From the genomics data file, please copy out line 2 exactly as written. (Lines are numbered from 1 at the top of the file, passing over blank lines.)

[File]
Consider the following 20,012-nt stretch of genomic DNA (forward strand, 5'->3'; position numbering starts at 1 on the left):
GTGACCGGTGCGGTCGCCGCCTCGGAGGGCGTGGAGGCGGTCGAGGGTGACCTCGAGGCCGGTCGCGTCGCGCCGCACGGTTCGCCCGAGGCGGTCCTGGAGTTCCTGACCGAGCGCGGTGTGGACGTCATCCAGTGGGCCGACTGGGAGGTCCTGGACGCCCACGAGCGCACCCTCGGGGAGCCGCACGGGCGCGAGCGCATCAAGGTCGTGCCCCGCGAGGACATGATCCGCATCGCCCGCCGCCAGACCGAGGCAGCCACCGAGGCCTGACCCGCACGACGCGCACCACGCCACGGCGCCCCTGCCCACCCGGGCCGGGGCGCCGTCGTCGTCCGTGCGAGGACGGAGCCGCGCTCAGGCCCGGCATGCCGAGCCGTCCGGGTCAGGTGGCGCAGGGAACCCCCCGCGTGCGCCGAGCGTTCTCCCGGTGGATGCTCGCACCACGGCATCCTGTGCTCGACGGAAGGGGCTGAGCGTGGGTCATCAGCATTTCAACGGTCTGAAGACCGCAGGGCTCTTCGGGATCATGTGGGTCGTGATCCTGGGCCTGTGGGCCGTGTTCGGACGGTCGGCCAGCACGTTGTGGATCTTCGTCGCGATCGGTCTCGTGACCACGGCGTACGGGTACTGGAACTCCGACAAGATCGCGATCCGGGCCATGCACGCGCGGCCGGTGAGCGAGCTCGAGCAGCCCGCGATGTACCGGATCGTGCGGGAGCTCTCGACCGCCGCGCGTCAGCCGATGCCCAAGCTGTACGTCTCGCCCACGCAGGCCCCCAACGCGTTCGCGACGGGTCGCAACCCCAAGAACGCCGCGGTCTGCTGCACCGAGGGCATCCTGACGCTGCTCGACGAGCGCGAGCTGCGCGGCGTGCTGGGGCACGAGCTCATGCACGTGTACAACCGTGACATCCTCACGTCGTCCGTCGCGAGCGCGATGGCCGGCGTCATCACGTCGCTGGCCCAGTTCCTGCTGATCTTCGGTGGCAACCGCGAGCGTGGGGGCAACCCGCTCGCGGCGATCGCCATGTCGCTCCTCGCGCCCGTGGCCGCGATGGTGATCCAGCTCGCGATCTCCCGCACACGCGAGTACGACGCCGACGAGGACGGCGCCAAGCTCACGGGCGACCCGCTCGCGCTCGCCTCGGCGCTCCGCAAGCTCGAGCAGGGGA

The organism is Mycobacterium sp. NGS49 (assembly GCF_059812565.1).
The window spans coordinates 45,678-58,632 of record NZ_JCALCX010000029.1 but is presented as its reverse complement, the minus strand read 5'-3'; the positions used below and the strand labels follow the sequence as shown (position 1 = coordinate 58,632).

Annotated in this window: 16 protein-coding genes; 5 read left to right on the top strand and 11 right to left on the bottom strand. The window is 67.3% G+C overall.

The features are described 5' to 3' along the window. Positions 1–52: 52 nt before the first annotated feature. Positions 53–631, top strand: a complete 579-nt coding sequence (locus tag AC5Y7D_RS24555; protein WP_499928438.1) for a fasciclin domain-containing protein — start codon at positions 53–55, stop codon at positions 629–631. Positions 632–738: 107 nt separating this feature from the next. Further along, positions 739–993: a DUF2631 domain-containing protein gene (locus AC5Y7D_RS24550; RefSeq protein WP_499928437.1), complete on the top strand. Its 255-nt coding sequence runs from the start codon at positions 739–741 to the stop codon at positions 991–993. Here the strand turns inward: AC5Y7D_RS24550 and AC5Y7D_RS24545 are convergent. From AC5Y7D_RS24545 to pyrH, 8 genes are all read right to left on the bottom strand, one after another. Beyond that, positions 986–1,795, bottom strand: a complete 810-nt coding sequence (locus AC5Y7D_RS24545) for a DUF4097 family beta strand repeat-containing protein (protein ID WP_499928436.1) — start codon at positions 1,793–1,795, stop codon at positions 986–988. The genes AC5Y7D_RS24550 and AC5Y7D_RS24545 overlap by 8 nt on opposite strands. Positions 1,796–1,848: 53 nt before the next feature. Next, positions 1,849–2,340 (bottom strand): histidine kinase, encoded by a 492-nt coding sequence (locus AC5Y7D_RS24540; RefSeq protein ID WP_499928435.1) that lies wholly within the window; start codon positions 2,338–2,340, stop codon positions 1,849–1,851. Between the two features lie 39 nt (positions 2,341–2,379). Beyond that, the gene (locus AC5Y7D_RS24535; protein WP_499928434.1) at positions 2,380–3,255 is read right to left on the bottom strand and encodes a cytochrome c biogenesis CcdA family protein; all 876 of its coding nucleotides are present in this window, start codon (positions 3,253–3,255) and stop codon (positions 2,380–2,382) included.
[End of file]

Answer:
GTGACCGGTGCGGTCGCCGCCTCGGAGGGCGTGGAGGCGGTCGAGGGTGACCTCGAGGCCGGTCGCGTCGCGCCGCACGGTTCGCCCGAGGCGGTCCTGGAGTTCCTGACCGAGCGCGGTGTGGACGTCATCCAGTGGGCCGACTGGGAGGTCCTGGACGCCCACGAGCGCACCCTCGGGGAGCCGCACGGGCGCGAGCGCATCAAGGTCGTGCCCCGCGAGGACATGATCCGCATCGCCCGCCGCCAGACCGAGGCAGCCACCGAGGCCTGACCCGCACGACGCGCACCACGCCACGGCGCCCCTGCCCACCCGGGCCGGGGCGCCGTCGTCGTCCGTGCGAGGACGGAGCCGCGCTCAGGCCCGGCATGCCGAGCCGTCCGGGTCAGGTGGCGCAGGGAACCCCCCGCGTGCGCCGAGCGTTCTCCCGGTGGATGCTCGCACCACGGCATCCTGTGCTCGACGGAAGGGGCTGAGCGTGGGTCATCAGCATTTCAACGGTCTGAAGACCGCAGGGCTCTTCGGGATCATGTGGGTCGTGATCCTGGGCCTGTGGGCCGTGTTCGGACGGTCGGCCAGCACGTTGTGGATCTTCGTCGCGATCGGTCTCGTGACCACGGCGTACGGGTACTGGAACTCCGACAAGATCGCGATCCGGGCCATGCACGCGCGGCCGGTGAGCGAGCTCGAGCAGCCCGCGATGTACCGGATCGTGCGGGAGCTCTCGACCGCCGCGCGTCAGCCGATGCCCAAGCTGTACGTCTCGCCCACGCAGGCCCCCAACGCGTTCGCGACGGGTCGCAACCCCAAGAACGCCGCGGTCTGCTGCACCGAGGGCATCCTGACGCTGCTCGACGAGCGCGAGCTGCGCGGCGTGCTGGGGCACGAGCTCATGCACGTGTACAACCGTGACATCCTCACGTCGTCCGTCGCGAGCGCGATGGCCGGCGTCATCACGTCGCTGGCCCAGTTCCTGCTGATCTTCGGTGGCAACCGCGAGCGTGGGGGCAACCCGCTCGCGGCGATCGCCATGTCGCTCCTCGCGCCCGTGGCCGCGATGGTGATCCAGCTCGCGATCTCCCGCACACGCGAGTACGACGCCGACGAGGACGGCGCCAAGCTCACGGGCGACCCGCTCGCGCTCGCCTCGGCGCTCCGCAAGCTCGAGCAGGGGA